Liked by 1 person

      • Barry says:

        Shudder (sorry it’s an instinctive reaction to hugs).

        I’m not sure how much I can be of help as attitudes to religion and gender here are considerably more liberal than here than in most other parts of the world. Fewer than 10% of the population believe the Bible is the Word of God in any literal sense of the word. Those that do, tend to hide in the woodwork and with a few exceptions only come out where some level of Anonymity exists – blogs and letters to the editor being prime examples.

        I guess one factor that differentiates NZ and the US. is that as a society we are more interested in the spirit of the law than we are in the letter of the law, and many of our laws are worded so that they are descriptive rather than prescriptive. I’ll give an example:

        We have no marriage property laws, but we do have partnership property laws. The law doesn’t give a definition of a partnership, but does give some examples of the kinds of things that could be considered when deciding whether a partnership exists or not. But none of them are requirements. Essentially the law says “Given the facts available, would a reasonable person conclude that the persons involved are living in an established partnership? If the conclusion is ‘Yes’, then a partnership exists.”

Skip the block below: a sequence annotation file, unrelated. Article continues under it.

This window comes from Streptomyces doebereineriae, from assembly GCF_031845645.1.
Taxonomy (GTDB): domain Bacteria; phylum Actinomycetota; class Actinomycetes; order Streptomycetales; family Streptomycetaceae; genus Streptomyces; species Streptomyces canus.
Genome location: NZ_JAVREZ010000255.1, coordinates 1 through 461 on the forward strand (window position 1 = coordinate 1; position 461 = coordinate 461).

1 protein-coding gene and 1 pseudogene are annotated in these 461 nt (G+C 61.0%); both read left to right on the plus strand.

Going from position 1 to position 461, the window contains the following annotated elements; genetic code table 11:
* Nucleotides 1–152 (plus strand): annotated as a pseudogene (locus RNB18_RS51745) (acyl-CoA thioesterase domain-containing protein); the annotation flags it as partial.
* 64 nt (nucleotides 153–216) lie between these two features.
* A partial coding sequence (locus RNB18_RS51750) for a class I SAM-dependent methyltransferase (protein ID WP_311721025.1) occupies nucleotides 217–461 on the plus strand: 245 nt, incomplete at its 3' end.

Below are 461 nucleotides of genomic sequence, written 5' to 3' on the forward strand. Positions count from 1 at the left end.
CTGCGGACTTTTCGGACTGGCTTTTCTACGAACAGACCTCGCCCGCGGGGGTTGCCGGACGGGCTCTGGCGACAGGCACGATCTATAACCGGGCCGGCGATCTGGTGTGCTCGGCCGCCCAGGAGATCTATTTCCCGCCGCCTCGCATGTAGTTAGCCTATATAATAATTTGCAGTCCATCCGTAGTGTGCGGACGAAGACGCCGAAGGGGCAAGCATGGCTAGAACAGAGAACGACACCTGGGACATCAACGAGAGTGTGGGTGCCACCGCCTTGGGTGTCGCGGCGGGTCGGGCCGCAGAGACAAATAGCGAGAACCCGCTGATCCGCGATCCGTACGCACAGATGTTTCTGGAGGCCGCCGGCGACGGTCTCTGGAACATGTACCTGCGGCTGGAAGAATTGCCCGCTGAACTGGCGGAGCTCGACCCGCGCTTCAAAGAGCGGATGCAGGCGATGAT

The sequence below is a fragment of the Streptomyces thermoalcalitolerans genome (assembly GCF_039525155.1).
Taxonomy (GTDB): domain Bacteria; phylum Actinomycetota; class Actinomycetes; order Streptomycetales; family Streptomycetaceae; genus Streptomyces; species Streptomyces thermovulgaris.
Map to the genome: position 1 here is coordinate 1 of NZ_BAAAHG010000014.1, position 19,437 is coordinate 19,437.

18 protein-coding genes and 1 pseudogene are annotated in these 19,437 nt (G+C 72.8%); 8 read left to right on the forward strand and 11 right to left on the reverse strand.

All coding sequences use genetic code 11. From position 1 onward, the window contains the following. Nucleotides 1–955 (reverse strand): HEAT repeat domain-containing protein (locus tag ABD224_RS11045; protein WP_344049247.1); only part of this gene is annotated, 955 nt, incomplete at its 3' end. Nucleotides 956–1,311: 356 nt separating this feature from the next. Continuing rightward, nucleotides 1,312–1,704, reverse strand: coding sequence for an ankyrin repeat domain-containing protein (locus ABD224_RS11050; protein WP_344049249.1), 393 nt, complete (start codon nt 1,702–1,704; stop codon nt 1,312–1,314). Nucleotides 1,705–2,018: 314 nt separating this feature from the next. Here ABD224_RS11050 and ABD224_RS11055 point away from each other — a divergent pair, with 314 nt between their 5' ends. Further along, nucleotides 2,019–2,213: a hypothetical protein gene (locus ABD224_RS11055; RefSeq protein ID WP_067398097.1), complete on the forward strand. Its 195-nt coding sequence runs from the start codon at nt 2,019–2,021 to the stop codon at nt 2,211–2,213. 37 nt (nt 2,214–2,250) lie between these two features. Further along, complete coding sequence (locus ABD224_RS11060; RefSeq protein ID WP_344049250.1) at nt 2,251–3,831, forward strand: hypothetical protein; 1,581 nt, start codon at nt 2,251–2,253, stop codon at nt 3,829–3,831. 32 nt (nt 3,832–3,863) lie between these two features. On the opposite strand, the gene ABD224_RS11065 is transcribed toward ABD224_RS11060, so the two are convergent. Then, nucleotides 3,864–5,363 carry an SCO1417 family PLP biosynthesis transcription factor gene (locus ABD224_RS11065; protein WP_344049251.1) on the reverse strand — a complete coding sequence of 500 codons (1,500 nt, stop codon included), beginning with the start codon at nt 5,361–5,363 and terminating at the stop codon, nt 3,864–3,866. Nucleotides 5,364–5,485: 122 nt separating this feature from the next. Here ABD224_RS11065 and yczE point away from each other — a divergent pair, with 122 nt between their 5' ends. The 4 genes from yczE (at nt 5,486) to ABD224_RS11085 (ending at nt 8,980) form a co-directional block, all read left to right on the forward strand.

So having a marriage certificate has no direct bearing on whether one is in an established partnership or not, although it might be one of many factors that could be taken into account on deciding if one exists.

        That attitude to law is equally applied to religion (unless you happen to be a Bible literalist). Religious texts are descriptive rather than prescriptive. As such, there’s no problem if your interpretation is different to mine. That’s probably why all major world religions and atheism are looked upon favourably by 90% of the population, and also why I have difficulty answering your question adequately.

        The only way I can see to counter the arguments of a literalist, would be to find at least twice as many verses that contradict his/her verses of choice. And to be quite honest, I don’t think the effort is worth it.

        Liked by 1 person

        • Scottie says:

          Thanks, I appreciate the attempt, but it was not really what I was getting at. But I really thank you for trying. I did enjoy your explanation as it does answer other questions. Hugs


  5. Scottie says:

    I love the video, but I enjoyed the comments even more. You have some really smart followers and viewers. Thanks and hugs


  6. Scottie says:

    Reblogged this on Scotties Toy Box and commented:
    I watched the video, some of it I agreed with and some I did not. I found the out right bigoted statements to be offensive and misleading, I found some of the religious statements to also be either misleading or simply not something I apply to my own life. However to hear people talk about these issues was grand. Thanks and hugs


  7. Peter says:

    I liked the analogy used by Lawrence Krauss, ‘if the only instrument you have is a hammer, then everything look likes a nail’.